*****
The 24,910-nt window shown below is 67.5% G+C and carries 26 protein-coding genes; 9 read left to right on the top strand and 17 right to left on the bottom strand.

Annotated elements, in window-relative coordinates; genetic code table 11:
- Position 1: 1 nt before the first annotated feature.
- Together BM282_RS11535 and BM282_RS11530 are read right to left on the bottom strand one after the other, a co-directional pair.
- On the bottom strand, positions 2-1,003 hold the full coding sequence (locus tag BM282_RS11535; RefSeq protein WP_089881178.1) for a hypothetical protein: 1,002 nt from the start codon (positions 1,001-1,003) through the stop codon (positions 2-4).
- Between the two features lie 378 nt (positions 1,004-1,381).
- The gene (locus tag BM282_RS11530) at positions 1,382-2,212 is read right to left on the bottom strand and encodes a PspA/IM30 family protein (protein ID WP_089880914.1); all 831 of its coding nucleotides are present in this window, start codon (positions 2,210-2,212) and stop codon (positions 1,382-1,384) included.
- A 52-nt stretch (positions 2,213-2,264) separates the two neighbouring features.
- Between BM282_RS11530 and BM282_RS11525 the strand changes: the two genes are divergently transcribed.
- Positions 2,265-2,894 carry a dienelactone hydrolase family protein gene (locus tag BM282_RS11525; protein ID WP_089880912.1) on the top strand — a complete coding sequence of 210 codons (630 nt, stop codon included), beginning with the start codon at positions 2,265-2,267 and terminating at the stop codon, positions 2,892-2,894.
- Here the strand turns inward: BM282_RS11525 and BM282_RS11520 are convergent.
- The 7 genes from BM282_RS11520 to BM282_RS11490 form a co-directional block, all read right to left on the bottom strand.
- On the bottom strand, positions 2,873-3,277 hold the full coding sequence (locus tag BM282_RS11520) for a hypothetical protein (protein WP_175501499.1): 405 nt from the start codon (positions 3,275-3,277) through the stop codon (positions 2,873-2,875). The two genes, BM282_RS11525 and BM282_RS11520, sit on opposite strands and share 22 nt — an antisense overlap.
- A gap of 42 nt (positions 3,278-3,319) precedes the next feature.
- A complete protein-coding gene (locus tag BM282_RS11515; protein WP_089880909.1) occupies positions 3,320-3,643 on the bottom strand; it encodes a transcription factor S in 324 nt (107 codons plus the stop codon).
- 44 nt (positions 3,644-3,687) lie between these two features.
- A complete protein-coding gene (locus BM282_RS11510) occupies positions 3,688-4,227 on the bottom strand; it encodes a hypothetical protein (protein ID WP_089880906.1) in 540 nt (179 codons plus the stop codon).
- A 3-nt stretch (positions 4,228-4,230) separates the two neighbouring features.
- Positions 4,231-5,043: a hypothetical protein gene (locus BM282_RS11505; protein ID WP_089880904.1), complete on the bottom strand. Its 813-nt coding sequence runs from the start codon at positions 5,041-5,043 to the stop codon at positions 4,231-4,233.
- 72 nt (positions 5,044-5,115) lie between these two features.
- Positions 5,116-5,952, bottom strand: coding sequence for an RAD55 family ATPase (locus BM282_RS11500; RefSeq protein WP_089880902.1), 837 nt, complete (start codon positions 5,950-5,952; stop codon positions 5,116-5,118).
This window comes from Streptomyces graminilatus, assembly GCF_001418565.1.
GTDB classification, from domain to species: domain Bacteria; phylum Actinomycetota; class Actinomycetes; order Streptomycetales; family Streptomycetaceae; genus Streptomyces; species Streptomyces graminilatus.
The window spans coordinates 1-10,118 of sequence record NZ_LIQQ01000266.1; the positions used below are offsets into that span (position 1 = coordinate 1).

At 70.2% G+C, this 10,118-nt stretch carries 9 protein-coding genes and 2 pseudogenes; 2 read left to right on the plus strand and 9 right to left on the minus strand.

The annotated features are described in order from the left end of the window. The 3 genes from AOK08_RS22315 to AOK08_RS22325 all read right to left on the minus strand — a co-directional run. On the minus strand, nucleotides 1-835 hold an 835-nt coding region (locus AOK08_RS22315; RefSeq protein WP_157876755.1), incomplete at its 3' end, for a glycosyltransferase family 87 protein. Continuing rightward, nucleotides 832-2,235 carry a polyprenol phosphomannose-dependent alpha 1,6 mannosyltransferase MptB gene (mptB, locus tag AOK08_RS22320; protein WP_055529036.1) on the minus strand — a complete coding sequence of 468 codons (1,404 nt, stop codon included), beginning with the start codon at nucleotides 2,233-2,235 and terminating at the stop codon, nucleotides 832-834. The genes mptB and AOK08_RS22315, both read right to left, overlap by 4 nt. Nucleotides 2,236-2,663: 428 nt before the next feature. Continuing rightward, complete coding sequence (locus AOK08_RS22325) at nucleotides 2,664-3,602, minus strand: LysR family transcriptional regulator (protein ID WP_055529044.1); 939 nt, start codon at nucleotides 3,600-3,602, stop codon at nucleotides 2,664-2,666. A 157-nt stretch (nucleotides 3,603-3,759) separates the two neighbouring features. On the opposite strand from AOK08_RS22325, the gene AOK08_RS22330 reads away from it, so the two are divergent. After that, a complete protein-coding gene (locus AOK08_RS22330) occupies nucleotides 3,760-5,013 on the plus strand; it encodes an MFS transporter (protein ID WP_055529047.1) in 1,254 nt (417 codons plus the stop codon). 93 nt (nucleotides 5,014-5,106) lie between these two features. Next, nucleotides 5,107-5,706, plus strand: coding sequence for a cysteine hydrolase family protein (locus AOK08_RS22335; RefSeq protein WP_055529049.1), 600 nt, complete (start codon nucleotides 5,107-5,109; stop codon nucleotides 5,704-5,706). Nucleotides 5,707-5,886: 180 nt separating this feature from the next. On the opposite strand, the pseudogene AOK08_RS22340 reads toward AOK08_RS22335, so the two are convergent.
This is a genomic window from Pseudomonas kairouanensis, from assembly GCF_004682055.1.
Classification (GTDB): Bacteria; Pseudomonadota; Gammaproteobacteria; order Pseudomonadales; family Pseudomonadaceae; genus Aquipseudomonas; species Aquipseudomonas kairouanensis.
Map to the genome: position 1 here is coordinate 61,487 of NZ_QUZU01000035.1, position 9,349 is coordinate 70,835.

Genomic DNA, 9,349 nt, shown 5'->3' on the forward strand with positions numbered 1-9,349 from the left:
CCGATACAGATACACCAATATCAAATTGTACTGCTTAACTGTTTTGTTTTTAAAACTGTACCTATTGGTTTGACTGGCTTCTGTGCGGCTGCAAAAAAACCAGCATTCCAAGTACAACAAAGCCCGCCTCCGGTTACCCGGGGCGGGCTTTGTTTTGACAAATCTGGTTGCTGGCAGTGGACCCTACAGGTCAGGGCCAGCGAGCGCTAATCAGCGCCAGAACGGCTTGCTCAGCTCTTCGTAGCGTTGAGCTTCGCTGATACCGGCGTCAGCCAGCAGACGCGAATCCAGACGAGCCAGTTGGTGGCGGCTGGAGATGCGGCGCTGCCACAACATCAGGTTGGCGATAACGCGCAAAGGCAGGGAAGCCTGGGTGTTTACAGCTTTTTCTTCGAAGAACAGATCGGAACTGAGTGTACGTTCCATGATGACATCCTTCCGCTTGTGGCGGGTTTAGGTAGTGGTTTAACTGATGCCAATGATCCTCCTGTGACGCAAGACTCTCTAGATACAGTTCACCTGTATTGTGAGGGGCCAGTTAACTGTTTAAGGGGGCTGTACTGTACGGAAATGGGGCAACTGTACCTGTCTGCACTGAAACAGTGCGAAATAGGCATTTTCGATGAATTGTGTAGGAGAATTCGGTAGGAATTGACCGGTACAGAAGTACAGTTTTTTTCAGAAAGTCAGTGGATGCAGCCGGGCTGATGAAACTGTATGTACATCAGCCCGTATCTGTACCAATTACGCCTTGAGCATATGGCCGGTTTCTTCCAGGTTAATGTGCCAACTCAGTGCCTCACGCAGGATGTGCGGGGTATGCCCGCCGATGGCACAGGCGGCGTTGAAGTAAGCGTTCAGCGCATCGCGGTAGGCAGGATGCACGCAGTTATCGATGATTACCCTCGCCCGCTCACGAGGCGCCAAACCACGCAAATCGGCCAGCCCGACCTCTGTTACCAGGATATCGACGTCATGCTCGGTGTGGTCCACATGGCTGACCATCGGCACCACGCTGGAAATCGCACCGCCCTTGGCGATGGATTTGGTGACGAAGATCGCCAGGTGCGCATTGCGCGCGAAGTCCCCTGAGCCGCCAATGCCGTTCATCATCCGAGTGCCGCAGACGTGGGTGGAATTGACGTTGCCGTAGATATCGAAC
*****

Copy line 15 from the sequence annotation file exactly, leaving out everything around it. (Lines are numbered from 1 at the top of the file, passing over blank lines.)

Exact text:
- A complete protein-coding gene (locus tag BM282_RS11515; protein WP_089880909.1) occupies positions 3,320-3,643 on the bottom strand; it encodes a transcription factor S in 324 nt (107 codons plus the stop codon).